Morning Reads–Crazy Good

I’m back, and a quick thank you to the many thousands of you who reached out to me with requests for a speedy return. The outpouring of support was just incredible, and you are now able to proceed with your lives.

Don’t want all my MRs to keep being the best ever, eventually you will become numb to their greatness. Ergo I am doing you a favor with these just being crazy good.

On Sunday I saw “Fast & Furious 6”, the latest installment of the greatest film franchise ever. Atlanta’s own Chris “Ludacris” Bridges delivered nothing short of an Oscar-worthy performance. And June 14 can not get here soon enough omg omg omg. 

“Angel Eyes” by Old Blue Eyes. 


    • saltycracker says:

      Probably because the church wants it’s money back ASAP and cut a deal. If not paid back as agreed it is jail, but not as long as it should be.

  1. gcp says:

    “Longtime Atlanta Chamber of Commerce Prez resigning.” AJC reports this guy made $778,000 in 2011 but the Chamber is treated as a “nonprofit business interest group.” Another example of our screwed up tax system.

    • Ed says:

      wat? The Chamber doesn’t generate money for shareholders, it sells no goods, what else ought it be classified as? His salary is irrelevant.

      • gcp says:

        In order to pay a salaries or “expenses” an entity must generate income. Dump the idea of the “ nonprofit” and give us a fair or flat tax where we don’t have to determine if an entity is “nonprofit” or “for profit”. The silly tax dodge has gone on long enough.

        • Ed says:

          You should probably learn about the different ways organizations can raise funds and operate before you advocate broad, sweeping tax reform for said entities.

          Just throwing that out there.

          • gcp says:

            Ed, Kroger raises funds by selling food. The chamber raises funds though “fees.” They are both nongovernmental entities that obtain money and they both pay salaries thus they should be treated equally in the tax code.

      • Dave Bearse says:

        Salary is relevant when it’s grossly excessive (and I’m not weighing in on whether William’s salary was grossly excessive or not). An excessive salary is a gift, and a gift in excess of a certain amount is subject to taxation that generally supposed to be paid by the donor. To pile on, the donors in this case would have not paid income taxes on the gifts if the expense was exempted from net income as a business expense.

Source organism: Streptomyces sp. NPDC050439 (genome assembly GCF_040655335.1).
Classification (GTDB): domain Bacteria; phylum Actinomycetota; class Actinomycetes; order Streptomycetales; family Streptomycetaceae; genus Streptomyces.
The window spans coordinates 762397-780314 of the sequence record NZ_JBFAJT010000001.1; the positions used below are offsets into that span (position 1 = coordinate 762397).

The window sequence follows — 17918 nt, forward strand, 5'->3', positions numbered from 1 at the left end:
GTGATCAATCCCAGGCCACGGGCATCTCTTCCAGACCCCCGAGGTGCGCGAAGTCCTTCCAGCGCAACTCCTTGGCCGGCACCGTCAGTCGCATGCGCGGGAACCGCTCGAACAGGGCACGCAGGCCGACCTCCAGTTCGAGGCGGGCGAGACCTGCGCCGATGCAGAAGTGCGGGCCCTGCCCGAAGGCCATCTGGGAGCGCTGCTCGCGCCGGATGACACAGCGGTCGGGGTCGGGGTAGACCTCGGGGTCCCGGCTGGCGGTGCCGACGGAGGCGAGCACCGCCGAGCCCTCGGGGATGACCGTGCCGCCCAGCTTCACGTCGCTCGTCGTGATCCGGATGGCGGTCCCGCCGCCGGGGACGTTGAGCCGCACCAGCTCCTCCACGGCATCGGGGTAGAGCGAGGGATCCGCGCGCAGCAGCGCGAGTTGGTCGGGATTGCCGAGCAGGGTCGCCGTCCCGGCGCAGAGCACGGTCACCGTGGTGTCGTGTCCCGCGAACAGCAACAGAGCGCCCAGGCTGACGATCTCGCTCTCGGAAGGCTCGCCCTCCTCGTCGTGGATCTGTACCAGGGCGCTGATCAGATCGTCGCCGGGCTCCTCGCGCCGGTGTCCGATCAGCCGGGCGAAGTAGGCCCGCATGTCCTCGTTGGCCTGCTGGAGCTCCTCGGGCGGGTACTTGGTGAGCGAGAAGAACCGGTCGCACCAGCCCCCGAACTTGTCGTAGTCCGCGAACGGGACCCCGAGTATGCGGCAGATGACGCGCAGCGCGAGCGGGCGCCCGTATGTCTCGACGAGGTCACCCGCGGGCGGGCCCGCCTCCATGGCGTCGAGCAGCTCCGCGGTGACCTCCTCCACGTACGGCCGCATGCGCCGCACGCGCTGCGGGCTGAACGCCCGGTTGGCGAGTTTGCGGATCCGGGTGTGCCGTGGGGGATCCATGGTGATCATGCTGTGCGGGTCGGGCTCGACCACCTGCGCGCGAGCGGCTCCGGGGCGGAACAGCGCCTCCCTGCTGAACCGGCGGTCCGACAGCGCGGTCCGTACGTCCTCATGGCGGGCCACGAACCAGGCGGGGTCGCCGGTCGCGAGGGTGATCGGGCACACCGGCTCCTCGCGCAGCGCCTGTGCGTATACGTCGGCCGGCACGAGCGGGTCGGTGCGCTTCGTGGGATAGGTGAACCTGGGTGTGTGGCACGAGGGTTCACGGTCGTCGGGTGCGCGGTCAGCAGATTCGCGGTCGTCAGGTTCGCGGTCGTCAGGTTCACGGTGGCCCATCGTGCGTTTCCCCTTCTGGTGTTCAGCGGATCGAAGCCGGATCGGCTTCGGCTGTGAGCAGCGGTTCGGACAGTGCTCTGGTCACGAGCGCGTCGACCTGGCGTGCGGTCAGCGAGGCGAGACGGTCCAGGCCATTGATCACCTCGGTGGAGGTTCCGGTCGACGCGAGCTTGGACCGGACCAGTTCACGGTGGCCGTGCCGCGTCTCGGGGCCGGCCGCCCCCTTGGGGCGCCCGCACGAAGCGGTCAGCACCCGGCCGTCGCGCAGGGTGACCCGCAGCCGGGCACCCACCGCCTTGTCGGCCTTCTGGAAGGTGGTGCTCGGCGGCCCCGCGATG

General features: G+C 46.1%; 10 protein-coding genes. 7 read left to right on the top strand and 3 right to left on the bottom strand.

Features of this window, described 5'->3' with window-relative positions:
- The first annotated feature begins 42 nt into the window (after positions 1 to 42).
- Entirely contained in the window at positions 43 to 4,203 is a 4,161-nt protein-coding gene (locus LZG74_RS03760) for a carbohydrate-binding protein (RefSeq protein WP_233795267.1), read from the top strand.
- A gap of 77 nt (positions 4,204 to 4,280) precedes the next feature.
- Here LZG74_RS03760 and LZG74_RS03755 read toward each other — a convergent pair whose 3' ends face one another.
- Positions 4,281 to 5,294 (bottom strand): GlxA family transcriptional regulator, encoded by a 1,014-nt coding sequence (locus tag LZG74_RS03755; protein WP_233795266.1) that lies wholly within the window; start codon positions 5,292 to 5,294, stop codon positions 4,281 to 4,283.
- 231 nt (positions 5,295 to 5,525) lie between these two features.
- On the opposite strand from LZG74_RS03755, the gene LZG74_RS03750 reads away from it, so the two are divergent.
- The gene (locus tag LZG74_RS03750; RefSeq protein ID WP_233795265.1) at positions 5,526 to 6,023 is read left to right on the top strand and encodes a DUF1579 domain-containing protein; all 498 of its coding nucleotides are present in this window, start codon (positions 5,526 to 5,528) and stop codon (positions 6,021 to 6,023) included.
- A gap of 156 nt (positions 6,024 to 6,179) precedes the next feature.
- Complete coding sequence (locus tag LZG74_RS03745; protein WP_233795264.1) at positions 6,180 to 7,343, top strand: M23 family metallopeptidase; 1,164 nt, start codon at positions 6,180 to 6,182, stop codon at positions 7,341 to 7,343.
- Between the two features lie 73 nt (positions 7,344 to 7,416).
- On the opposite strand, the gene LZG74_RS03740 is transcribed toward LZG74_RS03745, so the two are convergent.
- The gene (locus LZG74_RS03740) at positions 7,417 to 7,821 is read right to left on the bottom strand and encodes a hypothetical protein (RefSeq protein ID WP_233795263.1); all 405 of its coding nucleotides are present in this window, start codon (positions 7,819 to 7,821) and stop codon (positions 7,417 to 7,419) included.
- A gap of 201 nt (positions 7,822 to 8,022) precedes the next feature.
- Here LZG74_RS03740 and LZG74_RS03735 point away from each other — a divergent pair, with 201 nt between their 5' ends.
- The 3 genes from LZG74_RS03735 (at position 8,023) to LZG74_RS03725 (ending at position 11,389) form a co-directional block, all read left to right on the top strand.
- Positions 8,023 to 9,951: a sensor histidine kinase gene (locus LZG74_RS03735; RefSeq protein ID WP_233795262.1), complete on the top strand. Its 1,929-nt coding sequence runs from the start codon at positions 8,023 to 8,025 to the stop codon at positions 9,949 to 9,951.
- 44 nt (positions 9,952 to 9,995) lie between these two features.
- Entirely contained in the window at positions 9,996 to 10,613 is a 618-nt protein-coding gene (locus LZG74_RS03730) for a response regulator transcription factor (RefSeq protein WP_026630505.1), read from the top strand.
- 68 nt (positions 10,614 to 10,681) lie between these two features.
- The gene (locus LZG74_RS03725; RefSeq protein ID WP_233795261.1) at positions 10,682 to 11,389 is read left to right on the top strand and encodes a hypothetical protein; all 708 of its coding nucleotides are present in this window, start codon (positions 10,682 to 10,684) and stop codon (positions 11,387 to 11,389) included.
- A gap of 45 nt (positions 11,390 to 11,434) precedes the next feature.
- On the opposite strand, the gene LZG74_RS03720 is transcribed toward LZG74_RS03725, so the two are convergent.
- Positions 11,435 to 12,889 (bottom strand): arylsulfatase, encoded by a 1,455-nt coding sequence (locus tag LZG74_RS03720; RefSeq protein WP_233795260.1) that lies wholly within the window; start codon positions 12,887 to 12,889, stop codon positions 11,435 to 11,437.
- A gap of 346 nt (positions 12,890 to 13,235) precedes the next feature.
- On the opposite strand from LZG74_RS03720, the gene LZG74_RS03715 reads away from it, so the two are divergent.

• Ed says:

          An individual’s compensation is relevant only to the employee and the organization’s stakeholders.

            • Ellynn says:

              Does that mean I have a say in the CEO pay of GE or other $0.00 tax paying companies since by your logic I’m subsidizing their salaries too since they avoid taxes through the tax code just like nonprofits do?

            • Ed says:

              First off, you’re very narrowly defining “pay no taxes.”

              Second, its a very loose interpretation of “subsidize.”

              Third, their money is collected from voluntary dues.

              Fourth, as Ellynn points out, there are companies you want to save your ire for.

              Fifth, I hate to break it to you but the salary is solely up to the voting members of the chamber (or its dues-paying members, not sure of its governance.)

              • gcp says:

                Ellynn has the right to vote for politicians that will change our current tax system that allows such distortions.
                “narrowly defining pay no taxes” How else would you define it when an entity pays no taxes?
                “loose interpretation of subsidize” Partially correct based on Oxford definition of subsidy
                “voluntary dues” When I buy my Kroger cereal I do so voluntarily also
                “save my ire” Partially correct because are some entities deserve more ire than others but in the end they all should be treated equally
                “salary is up to the voting members” Correct but once again I just don’t want subsidize(broad interpretation) them

            • I’m pretty sure the Atlanta Chamber (and most Chambers of Commerce) are funded by member donations -which are not exempt from taxes, but can be classified as a business expense -and MAY be deductible (don’t know if that means all or partially deductible). Also, the salaries paid to Chamber staff -from intern to president- are subject to income taxes.

              • gcp says:

                Agree. My complaint is with the Chamber’s income and the fact that it is not taxed. You can call them donations, dues, fees or whatever but it all goes to the Chamber.

                • Lea Thrace says:

                  This here is a slippery slope because that same argument is used against tax exempt religious institutions.

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